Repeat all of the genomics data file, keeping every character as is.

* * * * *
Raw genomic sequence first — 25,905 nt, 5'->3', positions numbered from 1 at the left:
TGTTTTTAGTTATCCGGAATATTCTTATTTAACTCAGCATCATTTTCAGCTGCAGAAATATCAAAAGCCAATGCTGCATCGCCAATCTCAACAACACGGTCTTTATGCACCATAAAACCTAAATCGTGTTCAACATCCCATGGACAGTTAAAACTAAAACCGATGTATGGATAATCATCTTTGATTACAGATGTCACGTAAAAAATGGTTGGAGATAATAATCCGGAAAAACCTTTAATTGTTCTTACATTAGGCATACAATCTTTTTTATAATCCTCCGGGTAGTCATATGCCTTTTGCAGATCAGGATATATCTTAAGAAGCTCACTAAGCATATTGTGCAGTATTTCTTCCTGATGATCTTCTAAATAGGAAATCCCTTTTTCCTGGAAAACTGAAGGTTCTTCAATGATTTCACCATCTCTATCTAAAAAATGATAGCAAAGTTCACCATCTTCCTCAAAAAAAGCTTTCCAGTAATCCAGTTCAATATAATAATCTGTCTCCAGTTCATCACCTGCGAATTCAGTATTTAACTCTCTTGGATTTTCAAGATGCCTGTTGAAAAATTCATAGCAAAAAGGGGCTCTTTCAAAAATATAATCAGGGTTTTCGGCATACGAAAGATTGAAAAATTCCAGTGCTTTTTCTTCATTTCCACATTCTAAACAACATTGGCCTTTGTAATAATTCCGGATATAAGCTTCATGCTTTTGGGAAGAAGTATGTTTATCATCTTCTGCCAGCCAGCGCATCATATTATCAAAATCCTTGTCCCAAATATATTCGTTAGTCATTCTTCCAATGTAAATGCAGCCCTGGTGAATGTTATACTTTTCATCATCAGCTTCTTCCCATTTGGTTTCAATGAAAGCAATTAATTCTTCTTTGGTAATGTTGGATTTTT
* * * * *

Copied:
Raw genomic sequence first — 25,905 nt, 5'->3', positions numbered from 1 at the left:
TGTTTTTAGTTATCCGGAATATTCTTATTTAACTCAGCATCATTTTCAGCTGCAGAAATATCAAAAGCCAATGCTGCATCGCCAATCTCAACAACACGGTCTTTATGCACCATAAAACCTAAATCGTGTTCAACATCCCATGGACAGTTAAAACTAAAACCGATGTATGGATAATCATCTTTGATTACAGATGTCACGTAAAAAATGGTTGGAGATAATAATCCGGAAAAACCTTTAATTGTTCTTACATTAGGCATACAATCTTTTTTATAATCCTCCGGGTAGTCATATGCCTTTTGCAGATCAGGATATATCTTAAGAAGCTCACTAAGCATATTGTGCAGTATTTCTTCCTGATGATCTTCTAAATAGGAAATCCCTTTTTCCTGGAAAACTGAAGGTTCTTCAATGATTTCACCATCTCTATCTAAAAAATGATAGCAAAGTTCACCATCTTCCTCAAAAAAAGCTTTCCAGTAATCCAGTTCAATATAATAATCTGTCTCCAGTTCATCACCTGCGAATTCAGTATTTAACTCTCTTGGATTTTCAAGATGCCTGTTGAAAAATTCATAGCAAAAAGGGGCTCTTTCAAAAATATAATCAGGGTTTTCGGCATACGAAAGATTGAAAAATTCCAGTGCTTTTTCTTCATTTCCACATTCTAAACAACATTGGCCTTTGTAATAATTCCGGATATAAGCTTCATGCTTTTGGGAAGAAGTATGTTTATCATCTTCTGCCAGCCAGCGCATCATATTATCAAAATCCTTGTCCCAAATATATTCGTTAGTCATTCTTCCAATGTAAATGCAGCCCTGGTGAATGTTATACTTTTCATCATCAGCTTCTTCCCATTTGGTTTCAATGAAAGCAATTAATTCTTCTTTGGTAATGTTGGATTTTT